Tape the outline of where you need to cut.
Drill the corners of the rectangle using a 3/8″ drill bit. You need to drill the corners so that you have a hole to place your jigsaw blade in so you can cut. After drilling, cut the hole for the outlet with a jigsaw. Remove the tape and lightly sand the edges.
Step 5: install the brick
Position the brick on the wall and secure it by nailing into the studs. Beware of the corners! We hit a metal corner brace and the nail popped through the adjacent wall and caused a chunk of drywall to go flying! Luckily, we got heavy duty spackling for the smear!
How to: DIY German Smear technique
step 1: cover the seams
Spackle any seams in your brick. We also added spackle around the outlet covers to cover up the faux brick cardboard looking edge.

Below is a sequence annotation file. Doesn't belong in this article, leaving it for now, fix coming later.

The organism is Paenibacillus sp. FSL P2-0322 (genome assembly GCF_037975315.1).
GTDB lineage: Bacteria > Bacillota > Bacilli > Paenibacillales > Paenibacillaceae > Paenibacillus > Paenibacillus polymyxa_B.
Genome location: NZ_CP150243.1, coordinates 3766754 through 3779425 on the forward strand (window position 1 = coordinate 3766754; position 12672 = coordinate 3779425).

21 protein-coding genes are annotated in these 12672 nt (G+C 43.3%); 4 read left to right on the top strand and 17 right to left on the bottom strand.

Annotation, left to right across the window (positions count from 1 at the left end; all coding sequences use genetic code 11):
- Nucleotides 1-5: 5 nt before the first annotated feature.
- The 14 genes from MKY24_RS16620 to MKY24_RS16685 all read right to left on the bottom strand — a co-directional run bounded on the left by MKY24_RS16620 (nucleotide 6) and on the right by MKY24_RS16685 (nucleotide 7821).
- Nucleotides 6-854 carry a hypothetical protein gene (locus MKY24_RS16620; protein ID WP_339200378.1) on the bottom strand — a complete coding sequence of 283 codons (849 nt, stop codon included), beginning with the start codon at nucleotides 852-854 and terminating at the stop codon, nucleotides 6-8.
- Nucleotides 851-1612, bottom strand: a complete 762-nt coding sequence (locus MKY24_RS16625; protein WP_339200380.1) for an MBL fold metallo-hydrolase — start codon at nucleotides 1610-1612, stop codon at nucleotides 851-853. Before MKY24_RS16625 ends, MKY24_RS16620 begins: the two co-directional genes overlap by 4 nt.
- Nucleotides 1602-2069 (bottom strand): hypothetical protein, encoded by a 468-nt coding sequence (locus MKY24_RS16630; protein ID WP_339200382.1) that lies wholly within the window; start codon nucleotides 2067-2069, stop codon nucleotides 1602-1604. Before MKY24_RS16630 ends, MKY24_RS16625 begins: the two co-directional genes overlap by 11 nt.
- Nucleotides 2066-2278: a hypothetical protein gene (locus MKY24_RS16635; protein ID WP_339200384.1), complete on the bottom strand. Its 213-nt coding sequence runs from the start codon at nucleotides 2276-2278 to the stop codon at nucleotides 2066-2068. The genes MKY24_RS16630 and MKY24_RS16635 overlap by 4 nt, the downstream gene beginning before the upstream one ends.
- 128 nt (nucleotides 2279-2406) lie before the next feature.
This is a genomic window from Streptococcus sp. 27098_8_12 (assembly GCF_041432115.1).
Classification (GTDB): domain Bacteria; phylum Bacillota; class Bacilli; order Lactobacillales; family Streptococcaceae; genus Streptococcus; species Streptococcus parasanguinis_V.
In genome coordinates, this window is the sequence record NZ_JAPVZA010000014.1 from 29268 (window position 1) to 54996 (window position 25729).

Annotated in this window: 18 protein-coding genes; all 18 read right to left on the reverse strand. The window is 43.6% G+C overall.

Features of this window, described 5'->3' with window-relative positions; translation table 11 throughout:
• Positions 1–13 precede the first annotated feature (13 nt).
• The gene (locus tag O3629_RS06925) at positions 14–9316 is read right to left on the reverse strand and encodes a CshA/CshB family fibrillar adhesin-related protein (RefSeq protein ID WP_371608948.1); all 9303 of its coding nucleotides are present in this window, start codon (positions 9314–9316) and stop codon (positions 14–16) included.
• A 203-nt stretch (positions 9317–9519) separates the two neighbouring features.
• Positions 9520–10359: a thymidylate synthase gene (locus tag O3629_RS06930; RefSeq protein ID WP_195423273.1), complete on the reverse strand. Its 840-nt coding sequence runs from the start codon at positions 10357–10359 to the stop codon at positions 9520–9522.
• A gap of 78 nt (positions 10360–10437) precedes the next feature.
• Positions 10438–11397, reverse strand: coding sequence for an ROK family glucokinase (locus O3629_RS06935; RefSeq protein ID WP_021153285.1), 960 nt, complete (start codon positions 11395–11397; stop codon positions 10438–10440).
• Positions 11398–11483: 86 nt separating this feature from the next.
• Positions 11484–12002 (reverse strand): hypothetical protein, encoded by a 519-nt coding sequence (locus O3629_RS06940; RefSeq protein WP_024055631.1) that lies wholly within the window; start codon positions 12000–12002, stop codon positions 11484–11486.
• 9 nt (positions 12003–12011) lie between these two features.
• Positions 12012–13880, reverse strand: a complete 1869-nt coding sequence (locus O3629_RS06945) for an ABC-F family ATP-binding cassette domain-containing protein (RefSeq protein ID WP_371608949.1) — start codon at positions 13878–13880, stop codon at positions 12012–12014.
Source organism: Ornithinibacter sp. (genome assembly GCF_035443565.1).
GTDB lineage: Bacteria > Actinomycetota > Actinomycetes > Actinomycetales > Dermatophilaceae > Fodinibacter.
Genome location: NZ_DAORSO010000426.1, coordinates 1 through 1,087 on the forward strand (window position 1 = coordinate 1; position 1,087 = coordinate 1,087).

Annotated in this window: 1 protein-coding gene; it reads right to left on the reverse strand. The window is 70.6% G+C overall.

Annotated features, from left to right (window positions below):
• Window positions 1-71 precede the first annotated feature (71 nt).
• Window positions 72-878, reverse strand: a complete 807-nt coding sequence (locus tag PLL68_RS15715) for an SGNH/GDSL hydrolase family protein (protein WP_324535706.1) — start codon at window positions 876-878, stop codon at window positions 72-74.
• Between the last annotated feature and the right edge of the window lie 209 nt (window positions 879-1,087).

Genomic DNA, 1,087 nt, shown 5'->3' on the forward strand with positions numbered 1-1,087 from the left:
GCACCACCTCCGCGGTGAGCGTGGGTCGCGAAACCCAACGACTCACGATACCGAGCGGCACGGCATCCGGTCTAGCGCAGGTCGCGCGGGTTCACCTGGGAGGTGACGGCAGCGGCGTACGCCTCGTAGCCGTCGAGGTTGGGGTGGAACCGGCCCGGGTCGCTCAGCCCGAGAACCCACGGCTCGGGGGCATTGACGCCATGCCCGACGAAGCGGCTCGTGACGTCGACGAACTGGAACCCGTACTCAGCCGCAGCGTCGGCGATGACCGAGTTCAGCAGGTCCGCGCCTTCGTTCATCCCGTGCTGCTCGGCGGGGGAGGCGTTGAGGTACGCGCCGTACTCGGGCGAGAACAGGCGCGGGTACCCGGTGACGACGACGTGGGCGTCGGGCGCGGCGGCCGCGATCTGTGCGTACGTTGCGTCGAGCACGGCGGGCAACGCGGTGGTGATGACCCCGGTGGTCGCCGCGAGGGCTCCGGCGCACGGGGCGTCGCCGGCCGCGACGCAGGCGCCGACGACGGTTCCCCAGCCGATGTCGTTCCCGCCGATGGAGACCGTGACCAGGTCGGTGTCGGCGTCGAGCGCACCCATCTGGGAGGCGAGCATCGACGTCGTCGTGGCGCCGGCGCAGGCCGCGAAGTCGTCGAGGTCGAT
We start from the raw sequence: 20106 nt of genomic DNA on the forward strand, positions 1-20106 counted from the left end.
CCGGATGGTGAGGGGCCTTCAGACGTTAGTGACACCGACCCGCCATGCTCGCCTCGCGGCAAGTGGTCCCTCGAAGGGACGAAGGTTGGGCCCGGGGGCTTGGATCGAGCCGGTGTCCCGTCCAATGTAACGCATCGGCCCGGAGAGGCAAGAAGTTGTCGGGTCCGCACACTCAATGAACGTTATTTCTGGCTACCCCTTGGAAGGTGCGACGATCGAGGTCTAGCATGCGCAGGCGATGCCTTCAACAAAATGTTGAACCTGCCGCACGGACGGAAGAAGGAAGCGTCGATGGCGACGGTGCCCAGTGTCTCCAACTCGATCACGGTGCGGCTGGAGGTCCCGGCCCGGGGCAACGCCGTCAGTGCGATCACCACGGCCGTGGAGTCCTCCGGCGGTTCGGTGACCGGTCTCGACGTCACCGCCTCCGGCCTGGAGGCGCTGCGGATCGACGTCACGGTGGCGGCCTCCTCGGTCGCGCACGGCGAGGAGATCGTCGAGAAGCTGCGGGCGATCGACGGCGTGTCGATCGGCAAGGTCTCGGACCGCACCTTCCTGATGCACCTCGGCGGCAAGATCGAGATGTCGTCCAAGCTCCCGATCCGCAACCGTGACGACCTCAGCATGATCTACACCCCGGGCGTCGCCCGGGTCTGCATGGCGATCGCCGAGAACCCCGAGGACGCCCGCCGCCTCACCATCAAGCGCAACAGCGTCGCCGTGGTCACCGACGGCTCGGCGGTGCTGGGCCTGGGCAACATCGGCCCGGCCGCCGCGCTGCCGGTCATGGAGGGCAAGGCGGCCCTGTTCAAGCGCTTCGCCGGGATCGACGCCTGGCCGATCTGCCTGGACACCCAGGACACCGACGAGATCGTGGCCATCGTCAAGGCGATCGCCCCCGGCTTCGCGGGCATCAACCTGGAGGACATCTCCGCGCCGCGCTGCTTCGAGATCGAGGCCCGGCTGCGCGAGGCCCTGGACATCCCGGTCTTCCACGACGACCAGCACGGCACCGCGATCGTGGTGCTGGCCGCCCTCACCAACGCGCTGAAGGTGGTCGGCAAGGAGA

Step 2: german smear
Create a German smear effect using your spackle and 2″ spackle knife
Fill the grout lines
Start by filling in the “grout” lines. If you have a large spackle knife, this is its time to shine. If not, the 2″ will work just fine. Put a lot of spackle on the knife and run it down your brick wall with a lot of pressure.
Adding pressure will prevent too much spackle from getting on the bricks and it will remove some of the spackle in the grout so that it isn’t flush with the bricks.
I originally started without much pressure on this step and went back over the grout lines with my finger to remove excess.
The pressure + holding your knife almost parallel to the floor will get you enough coverage without adding too much where you can skip this extra step. I also thought the areas that I didn’t run my finger through the grout looked more natural.
Cover your brick
Once you cover all the grout lines, work in small sections. I focused on about 10-20 bricks at a time.
Using your 2″ knife, work in a “y” pattern, overlapping your strokes and crossing in different directions. Use lighter pressure on this step to avoid lines from your knife.